If there’s any single word that we can use to describe Daniel Jones as a quarterback, it’s “boring.” The New York Giants were never looking for a Lamar Jackson-style passer, as they seem to prefer pocket passers that resemble Eli Manning in almost every way.
From working with Manning’s long-time coach, David Cutcliffe, to training alongside the signal caller himself, Jones has put himself in Eli’s shoes at every conceivable intersection. He’s the perfect player to take over after the Giants’ veteran quarterback, and if he can replicate even half of his success, which would bring another Super Bowl to New York, the pick will have been worth it.
Spending the No. 6 overall pick on a quarterback that put up flashless numbers at Duke certainly rattled a few craniums, however, Jones carried the Blue Devils to an 8-5 record and a Bowl game win over Temple in his Senior year. His skills were almost hidden beneath a slew of dropped passes (33) and as little time to throw the ball as Manning has enjoyed in recent seasons.
But, Jones’ strengths and weaknesses can still easily be dissected.
New York Giants: Daniel Jones’ top strength
Decision making. Jones is refined and polished when it comes to making the right choices with the ball in his hands. As mentioned above, he’s a “boring” passer that throws underneath instead of taking risks downfield. Maybe that was a product of the lack of talent around him, but it was clear in his tape that he elected to make the safe throw a majority of the time.
Now, that’s a good thing at the next level, as Tom Brady and Manning operate in a similar fashion. Short/intermediate passes are all that’s needed to move the chains. In fact, a seven-minute scoring drive is more beneficial than a 20-second touchdown. Taking time off the clock and allowing your defense to rest is essential when it comes to winning football games.
General manager for the Giants, Dave Gettleman, has made it a priority to build out the offensive line to increase efficiency at the QB position. This will help Manning in 2019 and Jones beyond. His elevated sense of decision making will allow the offense to move the chains slowly while burning time off the clock, but it also aids him in utilizing his athleticism.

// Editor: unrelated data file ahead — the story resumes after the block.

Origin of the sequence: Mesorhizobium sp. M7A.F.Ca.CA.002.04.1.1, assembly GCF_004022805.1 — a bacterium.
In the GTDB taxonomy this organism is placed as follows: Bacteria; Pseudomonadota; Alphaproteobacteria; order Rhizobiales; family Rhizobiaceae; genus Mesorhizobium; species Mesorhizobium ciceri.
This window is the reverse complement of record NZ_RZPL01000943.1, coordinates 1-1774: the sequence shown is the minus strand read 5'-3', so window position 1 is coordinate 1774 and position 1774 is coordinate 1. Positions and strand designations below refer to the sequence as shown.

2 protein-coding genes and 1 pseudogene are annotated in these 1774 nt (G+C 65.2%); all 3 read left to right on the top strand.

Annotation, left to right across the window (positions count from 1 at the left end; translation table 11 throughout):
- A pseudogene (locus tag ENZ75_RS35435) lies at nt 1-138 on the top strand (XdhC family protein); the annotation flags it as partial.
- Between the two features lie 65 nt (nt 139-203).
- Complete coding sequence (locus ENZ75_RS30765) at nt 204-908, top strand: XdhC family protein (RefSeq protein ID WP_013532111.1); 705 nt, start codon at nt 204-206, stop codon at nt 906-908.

Jones has the ability to pick up yards with his legs, something Manning was never able to do. Expect to see Daniel take off running if he doesn’t see an opening in coverage – he’s more than capable of taking it to the house.
— ABC11Charlie Mickens (@GameDayCharlie) November 11, 2018
His biggest weakness:
Jones’ biggest weakness is his arm strength. He has a majority of the tangible and intangible traits, but he’s also well disciplined in front of the media, keeping them in check. Where he falters is when he has to make quick decision throws that require some “ummf.”
Jones might find himself in trouble trying to zip balls into tight windows at the next level. The heightened athleticism and speed of the NFL will take some time to get used to, but the improvement of the offensive line should be able to hide his biggest deficiency. If he has time, he can put the ball in the right places — if under pressure he won’t be able to set his feet all the time, forcing him to use more ‘arm’.
Unforuntauntely, this is something that can’t be improved significantly. He already has impeccable technique so there’s not much to tweak on the end. However, adding a bit more strength could be the fix, but it could affect his throwing motion if he’s not careful. I imagine there are things he can do to improve it incrementally, but he will have to rely on his fantastic accuracy for the most part.
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